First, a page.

The Best Scale to Improvise Jazz Piano
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Are you a closet improvisor? This is someone who desperately wants to express themself at the piano but is horrified to let anyone hear them attempt to improvise because of lack of confidence, knowledge or experience. In today’s Quick Tip, I am going to show you a beginner jazz piano scale used by pros and amateurs alike that will give you the knowledge and confidence you need to come out of the closet with your improv and sound amazing! You’ll learn:
- The Gospel Scale
- 1 Transformational Scale Exercise
- 6 Gospel Scale Improv Applications
- 4 Chord Shells for Accompaniment
If you are a beginner improvisor, this is absolutely the place to start. That’s because, unlike other scales, the Gospel Scale sounds great in virtually any style—swing, Latin, stride, pop, blues. Intermediate and advanced students will also appreciate the exercises in this Quick Tip as prompting for curiosity and exploration.
So let’s get started…and leave the door open!
Beginner Jazz Piano Scale
The Gospel Scale is a beginner jazz piano scale commonly relied on by performers and educators alike because of it’s versatility and simplicity. It’s like the Swiss Army knife of improv tools. For today’s Quick Tip, we will be in the key of C Major, so let’s take a look at the C Gospel Scale.
What is the Gospel Scale?
The Gospel Scale is a 6-note scale consisting of the notes C D Eb E G A. It is constructed from the following tones of the Major scale: 1-2-♭3-3-5-6.
If you’ve had jazz piano lessons before, you may have come across the notes of this scale by another name. This scale is sometimes called The Major Blues Scale, because it features both the Major 3rd (the note “E”) and the bluesy minor 3rd (the note “E♭”)—hence its name “major blues.” This scale also includes all of the notes of a C Pentatonic Scale (C D E G A) with an additional♭3 (the E♭), so some people call it the Pentatonic♭3 Scale. Another way jazz musicians commonly refer to this scale is as an A Blues Scale. That’s because an A Blues Scale contains all the same notes, even though it begins on A instead.
Since each of these titles are different ways of referring to the same notes, you might be wondering, which one is correct? Actually, each name subtly suggests a slightly different way of understanding how the notes are arranged and how they can be used together. Let’s look at each synonym for this scale individually.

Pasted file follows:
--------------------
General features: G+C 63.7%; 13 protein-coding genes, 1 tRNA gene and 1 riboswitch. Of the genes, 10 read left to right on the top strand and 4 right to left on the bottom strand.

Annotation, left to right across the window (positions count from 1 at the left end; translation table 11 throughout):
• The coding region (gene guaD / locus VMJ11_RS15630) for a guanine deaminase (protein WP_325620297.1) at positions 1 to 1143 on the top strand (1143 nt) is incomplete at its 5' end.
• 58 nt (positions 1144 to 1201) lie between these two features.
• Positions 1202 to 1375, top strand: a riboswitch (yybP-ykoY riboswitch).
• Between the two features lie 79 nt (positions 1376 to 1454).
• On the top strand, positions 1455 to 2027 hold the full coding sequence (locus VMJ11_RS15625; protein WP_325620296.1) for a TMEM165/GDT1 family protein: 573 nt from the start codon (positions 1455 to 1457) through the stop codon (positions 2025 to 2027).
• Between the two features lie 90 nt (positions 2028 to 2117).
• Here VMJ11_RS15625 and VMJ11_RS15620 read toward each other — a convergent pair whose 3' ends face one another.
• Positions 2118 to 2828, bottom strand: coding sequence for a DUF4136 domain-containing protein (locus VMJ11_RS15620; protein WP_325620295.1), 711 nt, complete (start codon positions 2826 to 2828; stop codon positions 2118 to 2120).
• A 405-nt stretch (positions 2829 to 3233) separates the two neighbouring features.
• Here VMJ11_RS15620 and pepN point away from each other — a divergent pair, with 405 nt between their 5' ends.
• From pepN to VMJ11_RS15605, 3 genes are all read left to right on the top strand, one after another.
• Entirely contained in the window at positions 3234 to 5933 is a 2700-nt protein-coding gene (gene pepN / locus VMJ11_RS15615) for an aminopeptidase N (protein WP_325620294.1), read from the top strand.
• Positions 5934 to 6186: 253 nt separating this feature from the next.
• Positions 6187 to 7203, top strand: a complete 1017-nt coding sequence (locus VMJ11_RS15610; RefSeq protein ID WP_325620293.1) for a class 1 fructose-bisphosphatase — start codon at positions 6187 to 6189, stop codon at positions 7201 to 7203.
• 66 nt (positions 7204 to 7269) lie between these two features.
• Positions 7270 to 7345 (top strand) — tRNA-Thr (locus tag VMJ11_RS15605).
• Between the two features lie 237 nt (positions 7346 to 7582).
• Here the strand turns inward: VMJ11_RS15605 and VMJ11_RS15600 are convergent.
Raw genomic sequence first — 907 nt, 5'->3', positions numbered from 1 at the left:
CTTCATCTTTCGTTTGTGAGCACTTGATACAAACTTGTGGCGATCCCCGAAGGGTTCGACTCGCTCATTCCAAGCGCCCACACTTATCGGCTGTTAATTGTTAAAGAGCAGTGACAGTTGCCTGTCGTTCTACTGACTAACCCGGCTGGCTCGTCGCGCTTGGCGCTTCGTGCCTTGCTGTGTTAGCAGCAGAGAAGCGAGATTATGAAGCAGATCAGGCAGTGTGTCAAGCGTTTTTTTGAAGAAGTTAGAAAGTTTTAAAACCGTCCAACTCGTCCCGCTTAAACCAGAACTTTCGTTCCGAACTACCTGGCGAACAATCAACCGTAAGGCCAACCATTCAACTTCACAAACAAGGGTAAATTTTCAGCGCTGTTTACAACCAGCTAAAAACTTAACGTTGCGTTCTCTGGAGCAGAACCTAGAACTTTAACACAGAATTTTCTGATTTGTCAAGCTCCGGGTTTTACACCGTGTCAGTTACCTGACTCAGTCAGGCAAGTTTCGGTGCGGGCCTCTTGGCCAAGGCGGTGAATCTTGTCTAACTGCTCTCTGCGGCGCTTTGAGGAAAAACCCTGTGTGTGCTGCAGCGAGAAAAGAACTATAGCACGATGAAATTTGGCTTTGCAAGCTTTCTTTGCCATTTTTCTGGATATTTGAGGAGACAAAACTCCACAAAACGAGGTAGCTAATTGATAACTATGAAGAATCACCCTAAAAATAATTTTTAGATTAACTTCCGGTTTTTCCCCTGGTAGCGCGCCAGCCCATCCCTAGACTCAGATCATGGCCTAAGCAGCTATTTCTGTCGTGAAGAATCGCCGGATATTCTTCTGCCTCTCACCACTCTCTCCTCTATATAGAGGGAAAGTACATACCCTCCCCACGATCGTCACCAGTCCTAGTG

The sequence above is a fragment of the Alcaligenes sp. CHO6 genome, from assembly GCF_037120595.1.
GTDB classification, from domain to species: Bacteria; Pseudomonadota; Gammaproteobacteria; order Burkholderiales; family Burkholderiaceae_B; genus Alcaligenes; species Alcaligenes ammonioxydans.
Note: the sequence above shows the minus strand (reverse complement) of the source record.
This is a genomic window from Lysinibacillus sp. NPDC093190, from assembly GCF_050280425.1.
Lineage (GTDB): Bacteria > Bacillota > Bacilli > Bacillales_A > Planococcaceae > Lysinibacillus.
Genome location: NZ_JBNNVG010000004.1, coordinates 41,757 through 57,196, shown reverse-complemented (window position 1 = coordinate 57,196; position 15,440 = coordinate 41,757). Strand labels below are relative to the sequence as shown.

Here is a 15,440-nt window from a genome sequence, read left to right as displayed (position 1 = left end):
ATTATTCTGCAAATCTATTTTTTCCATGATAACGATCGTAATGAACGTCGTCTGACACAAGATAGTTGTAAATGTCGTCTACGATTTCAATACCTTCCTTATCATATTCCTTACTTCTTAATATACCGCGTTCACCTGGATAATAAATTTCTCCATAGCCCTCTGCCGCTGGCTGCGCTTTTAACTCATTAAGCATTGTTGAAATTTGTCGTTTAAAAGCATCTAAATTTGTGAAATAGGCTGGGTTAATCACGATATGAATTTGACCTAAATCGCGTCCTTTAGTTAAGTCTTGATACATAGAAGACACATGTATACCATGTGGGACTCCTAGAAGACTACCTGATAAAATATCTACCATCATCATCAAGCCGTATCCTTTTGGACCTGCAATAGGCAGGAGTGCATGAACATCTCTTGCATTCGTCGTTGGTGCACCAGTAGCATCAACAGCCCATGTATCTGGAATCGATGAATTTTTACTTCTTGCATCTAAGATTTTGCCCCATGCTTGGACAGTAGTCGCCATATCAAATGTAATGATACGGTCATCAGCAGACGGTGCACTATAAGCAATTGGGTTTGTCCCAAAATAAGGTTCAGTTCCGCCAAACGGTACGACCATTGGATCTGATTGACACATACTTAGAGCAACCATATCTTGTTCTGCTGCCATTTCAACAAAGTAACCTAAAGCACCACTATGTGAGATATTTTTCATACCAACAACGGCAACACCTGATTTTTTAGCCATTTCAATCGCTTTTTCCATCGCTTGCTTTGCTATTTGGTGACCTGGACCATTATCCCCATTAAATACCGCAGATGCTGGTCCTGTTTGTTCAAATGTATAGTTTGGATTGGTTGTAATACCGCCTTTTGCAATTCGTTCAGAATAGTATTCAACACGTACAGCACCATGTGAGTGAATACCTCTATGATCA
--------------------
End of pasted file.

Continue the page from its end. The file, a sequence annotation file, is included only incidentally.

C Major Blues Scale
Those who refer to this scale as a Major Blues Scale are conscious of its duality as simultaneously Major (♮3) and blue (♭3). They are careful not to be misunderstood as referring to the traditional “blues scale” (1-♭3 -4-♯4-5-♭7) which is unapologetically minor.
C Pentatonic♭3 Scale
You might be wondering why anyone would call this collection of six notes a “Pentatonic♭3 Scale” since everyone who has had basic geometry knows the prefix penta means “five.” However, this label is more intuitive than it first appears. Actually, a Pentatonic Scale does have five notes, as shown below.
Musicians who refer this Quick Tip’s focal scale as a “Pentatonic ♭3 Scale” are considering it as a modification of the traditional pentatonic scale shown above. This way of understanding the scale captures a nuance that other name designations overlook—that the♭3 frequently serves an ornamental role in licks and riffs that are otherwise essentially pentatonic in nature. The notation below grasps the essence of what this name designation implies.
A Blues Scale
You also might wonder why anyone would improvise in C Major and be thinking of a blues scale on A. In many respects this is too confusing for most beginners. However, there is long-standing tradition behind classifying these six notes as an A Blues Scale. Names like Gospel Scale, Major Blues Scale, and Pentatonic♭3 Scale are more modern names that are less widespread. In fact, the renowned jazz educator Jamey Aebersold who authored over 120 jazz play-a-long volumes did not use any of these modern names. He has been calling these notes The Blues Scale since the 1960s.
The Blues Scale construction is based on altering the Major scale as follows: 1-♭3 -4-♯4-5-♭7. Some musicians refer to this as the “minor blues scales.” For most genres, you would not want to use the C Minor Blues Scale if you are in C Major, as the absence of the ♮3 combined with the ♯4 and the ♭7 would create too much dissonance. However, building a Blues Scale on the 6th tone of C Major (the note “A”) results in pleasing intervals in C Major with just enough blue character. And there are some advantages to practicing these six notes beginning on A. This will expand your creative output to include lines that originate below C.
As you can see, the notes are exactly the same no matter how you group them or name them. Hopefully, now you also have some different conceptual approaches to explore with this beginner jazz piano scale. If you need a primer on keys, scales and chords, check out our Jazz Piano Complete Beginner Lesson—10 Steps.
Next we’ll introduce an exercise to help you master playing this scale.
Gospel Scale Exercise